also still no straight stocks to be had :(


16penny,

PM sent.

Regards

Martin

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 Post subject: Re: 1904 A-5 SN 12400 and 1907 A-5 SN 24924
PostPosted: Wed Nov 04, 2009 10:34 am 
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Joined: Tue Apr 07, 2009 8:10 am
Posts: 557
Location: Hannover, Germany
Gentlemen,

another interesting detail appeared on my 104 as well as on the 1907: both bronze friction pieces do look different from the normal ones: both do have several alternating axial half-cuts, i. e. from top, then from bottom.

Image

Image

Image

The one on the 1904 is broken into three or four parts while the 1907 piece is undamaged.

Obviously, the very first bronze pieces did have this design which seems to be break-prone. This very same design is shown in the parts diagram of an A-5 in my 1909 manual.

Image

Regards

Martin

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 Post subject: Re: 1904 A-5 SN 12400 and 1907 A-5 SN 24924
PostPosted: Sun Feb 15, 2015 1:54 pm 
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Joined: Sun Feb 15, 2015 1:46 pm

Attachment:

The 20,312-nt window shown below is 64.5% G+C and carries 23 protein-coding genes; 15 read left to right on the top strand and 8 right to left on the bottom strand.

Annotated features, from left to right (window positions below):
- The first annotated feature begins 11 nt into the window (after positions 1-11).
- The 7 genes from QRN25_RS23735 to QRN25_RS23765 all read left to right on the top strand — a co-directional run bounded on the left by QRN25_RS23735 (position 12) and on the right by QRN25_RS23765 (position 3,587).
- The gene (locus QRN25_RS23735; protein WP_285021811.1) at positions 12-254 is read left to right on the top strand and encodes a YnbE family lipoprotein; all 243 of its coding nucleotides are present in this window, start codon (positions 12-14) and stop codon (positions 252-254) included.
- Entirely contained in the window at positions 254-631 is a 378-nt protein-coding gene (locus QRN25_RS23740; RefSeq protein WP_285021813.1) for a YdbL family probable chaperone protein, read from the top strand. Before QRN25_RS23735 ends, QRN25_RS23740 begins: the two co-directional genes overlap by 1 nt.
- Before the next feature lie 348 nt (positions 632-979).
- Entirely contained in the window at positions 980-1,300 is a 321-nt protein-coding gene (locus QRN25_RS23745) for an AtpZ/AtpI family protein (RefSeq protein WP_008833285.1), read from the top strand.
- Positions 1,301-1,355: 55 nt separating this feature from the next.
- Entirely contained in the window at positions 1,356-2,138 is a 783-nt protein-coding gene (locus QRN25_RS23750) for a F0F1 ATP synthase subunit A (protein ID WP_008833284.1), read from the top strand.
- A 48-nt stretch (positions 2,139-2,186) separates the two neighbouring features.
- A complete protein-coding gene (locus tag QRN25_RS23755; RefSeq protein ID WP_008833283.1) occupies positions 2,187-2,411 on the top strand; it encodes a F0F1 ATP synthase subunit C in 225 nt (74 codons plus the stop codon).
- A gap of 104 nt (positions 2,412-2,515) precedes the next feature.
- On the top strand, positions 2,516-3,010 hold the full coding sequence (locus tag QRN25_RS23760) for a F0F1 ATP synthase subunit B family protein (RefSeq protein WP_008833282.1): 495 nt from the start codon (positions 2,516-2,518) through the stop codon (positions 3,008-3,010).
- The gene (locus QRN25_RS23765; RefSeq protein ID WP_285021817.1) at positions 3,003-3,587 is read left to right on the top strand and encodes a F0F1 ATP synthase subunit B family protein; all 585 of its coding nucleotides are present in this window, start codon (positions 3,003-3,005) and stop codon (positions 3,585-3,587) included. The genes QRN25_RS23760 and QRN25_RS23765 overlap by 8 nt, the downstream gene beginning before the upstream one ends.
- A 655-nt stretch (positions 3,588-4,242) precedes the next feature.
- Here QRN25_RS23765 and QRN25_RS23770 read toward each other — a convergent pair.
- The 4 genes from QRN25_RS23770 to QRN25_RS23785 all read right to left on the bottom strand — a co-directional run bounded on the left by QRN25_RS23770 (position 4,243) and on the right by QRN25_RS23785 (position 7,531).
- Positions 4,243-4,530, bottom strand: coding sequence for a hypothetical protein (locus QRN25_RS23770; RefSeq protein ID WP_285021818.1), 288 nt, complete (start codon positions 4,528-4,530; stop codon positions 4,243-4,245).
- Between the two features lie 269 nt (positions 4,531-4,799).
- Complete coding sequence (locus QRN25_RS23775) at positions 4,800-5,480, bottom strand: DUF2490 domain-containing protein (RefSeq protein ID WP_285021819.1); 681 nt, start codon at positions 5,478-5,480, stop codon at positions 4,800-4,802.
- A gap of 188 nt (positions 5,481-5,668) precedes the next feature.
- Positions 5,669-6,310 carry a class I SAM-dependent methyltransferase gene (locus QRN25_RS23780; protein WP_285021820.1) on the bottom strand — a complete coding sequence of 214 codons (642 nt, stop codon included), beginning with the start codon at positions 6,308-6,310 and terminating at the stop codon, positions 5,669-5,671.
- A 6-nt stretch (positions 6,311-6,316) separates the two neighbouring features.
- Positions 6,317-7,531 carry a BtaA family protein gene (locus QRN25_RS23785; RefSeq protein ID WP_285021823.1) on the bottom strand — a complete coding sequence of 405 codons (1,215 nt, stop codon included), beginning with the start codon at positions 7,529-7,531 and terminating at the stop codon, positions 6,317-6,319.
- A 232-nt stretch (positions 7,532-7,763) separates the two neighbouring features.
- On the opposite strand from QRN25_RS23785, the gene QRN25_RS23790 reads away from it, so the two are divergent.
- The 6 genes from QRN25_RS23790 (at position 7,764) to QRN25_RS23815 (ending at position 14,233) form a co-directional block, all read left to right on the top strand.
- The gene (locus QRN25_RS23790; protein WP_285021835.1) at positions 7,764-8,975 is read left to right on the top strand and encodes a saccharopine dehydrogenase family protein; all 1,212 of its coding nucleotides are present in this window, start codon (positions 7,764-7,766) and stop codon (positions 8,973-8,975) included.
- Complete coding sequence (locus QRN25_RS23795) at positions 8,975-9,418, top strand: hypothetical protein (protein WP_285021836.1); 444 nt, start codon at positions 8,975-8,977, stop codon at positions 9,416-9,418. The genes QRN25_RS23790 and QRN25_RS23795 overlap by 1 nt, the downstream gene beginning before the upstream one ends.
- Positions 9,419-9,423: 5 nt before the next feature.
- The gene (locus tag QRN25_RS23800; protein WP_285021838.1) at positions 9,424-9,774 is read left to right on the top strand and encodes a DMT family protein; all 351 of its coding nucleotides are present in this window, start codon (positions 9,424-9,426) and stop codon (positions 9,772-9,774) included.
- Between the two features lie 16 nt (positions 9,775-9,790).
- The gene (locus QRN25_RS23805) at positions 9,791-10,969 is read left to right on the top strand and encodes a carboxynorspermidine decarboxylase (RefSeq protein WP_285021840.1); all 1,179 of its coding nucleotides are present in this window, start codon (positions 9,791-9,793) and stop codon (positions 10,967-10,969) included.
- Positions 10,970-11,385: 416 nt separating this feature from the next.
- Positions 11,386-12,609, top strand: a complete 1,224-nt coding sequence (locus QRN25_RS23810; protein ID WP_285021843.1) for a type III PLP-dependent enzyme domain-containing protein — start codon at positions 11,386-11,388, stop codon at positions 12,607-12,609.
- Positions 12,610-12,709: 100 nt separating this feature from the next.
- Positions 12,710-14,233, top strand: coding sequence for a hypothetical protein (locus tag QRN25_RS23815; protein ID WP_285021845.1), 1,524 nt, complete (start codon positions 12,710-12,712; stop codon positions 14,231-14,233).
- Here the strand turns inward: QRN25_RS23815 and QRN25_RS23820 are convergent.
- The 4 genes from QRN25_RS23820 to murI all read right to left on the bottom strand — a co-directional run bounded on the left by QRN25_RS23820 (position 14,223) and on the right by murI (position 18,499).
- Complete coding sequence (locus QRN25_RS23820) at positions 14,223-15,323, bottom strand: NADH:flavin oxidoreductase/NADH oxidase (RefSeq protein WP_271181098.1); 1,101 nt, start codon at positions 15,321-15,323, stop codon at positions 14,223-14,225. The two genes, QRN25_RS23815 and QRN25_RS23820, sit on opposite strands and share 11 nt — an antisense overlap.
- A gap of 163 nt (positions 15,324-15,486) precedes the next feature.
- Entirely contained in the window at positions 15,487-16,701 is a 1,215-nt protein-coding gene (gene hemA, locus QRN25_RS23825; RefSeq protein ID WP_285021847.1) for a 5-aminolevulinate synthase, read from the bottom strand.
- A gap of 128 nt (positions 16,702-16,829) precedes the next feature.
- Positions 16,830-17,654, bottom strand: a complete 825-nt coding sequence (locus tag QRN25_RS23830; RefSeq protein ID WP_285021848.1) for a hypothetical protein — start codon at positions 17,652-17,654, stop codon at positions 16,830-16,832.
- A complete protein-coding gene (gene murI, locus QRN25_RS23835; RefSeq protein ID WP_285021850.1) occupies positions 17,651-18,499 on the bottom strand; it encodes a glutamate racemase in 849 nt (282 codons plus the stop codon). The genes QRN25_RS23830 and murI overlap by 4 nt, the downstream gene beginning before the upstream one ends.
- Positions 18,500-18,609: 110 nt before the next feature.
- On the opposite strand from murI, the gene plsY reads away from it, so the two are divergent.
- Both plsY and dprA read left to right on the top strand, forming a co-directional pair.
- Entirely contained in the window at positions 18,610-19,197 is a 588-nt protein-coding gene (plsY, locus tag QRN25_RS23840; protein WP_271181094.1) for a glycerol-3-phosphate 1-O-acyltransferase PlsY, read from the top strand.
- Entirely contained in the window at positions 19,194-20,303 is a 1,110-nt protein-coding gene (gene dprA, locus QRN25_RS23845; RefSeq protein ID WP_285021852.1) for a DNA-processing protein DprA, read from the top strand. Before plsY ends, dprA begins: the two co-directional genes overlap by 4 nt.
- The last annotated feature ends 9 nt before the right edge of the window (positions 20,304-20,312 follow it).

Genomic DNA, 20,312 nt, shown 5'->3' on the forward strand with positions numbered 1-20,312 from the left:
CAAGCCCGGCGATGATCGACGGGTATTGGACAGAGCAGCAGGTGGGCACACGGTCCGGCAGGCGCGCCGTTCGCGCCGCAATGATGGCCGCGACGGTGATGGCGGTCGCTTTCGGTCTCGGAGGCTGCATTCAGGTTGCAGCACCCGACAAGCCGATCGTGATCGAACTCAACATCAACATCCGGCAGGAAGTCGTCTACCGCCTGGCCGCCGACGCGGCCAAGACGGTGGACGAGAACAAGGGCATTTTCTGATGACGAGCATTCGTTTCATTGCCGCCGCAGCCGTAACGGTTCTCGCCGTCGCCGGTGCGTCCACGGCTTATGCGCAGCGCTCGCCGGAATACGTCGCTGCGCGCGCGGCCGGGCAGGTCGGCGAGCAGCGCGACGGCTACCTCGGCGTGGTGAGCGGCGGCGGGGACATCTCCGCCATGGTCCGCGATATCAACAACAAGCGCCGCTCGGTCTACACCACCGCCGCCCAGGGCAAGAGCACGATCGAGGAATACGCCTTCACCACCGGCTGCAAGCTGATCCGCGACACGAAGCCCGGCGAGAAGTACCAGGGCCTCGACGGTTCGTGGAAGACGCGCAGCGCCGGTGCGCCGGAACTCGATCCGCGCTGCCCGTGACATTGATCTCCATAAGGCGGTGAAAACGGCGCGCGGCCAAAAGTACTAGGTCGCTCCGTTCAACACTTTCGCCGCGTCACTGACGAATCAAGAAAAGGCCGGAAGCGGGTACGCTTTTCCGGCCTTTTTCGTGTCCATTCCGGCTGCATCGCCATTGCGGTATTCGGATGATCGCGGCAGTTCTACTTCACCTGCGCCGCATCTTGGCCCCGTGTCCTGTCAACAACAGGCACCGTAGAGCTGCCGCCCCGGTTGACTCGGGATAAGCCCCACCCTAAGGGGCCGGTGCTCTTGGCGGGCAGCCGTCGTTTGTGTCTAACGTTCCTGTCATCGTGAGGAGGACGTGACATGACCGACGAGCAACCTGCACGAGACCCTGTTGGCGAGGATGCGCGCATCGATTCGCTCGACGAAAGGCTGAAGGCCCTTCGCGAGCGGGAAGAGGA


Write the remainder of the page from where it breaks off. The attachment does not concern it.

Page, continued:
Posts: 3
Fabrique Nationale Browning Auto-5 12g 1904-D. for sale in Denmark..
Serial number 12459

http://www.guloggratis.dk/sport/jagt-og ... sg72314808


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 Post subject: Re: 1904 A-5 SN 12400 and 1907 A-5 SN 24924
PostPosted: Mon Feb 23, 2015 6:20 pm 
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Joined: Thu Feb 21, 2008 10:41 pm
Posts: 879
Location: Republic of Texas
Martin, perhaps you & Swift should get together......
https://www.shotgunworld.com/bbs/viewtopic.php?f=53&t=198525


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 Post subject: Re: 1904 A-5 SN 12400 and 1907 A-5 SN 24924
PostPosted: Sat Jan 04, 2020 7:54 pm 
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Joined: Sat Jan 04, 2020 7:13 pm
Posts: 5
Hello,
Would you help me to date my A5- 16 GA? I see it coincides with your 1910-12 in most things but I am unsure. I have purchased it in Germany not long ago. By the way it shots incredibly well!
S/N is 6360

Thanks in advance.
Here are the photos
[url]https://photos.app.goo.gl/ULKo7UaNcxey4qU8A
[/url]



sauerfan wrote:
Gentlemen,

as already discussed here:

https://www.shotgunworld.com/bbs/viewto ... 3&t=194558

My 1904 A-5 SN 12400 and my 1907 A-5 SN 24924 arrived recently from England. Yesterday, I finally had the opportunity to examine both guns.

Well, both are candidates for the “Dog of the week” contest. I did not expect much, but I’m disappointed anyway.


Let’s start with the 1904 #12400:

Image

Barrel: Matching to the gun

Image

Barrel address: FABRIQUE –NATIONALE - HERSTAL-LIEGE. BELGIUM.

Steel indication: ACIER – SPECIAL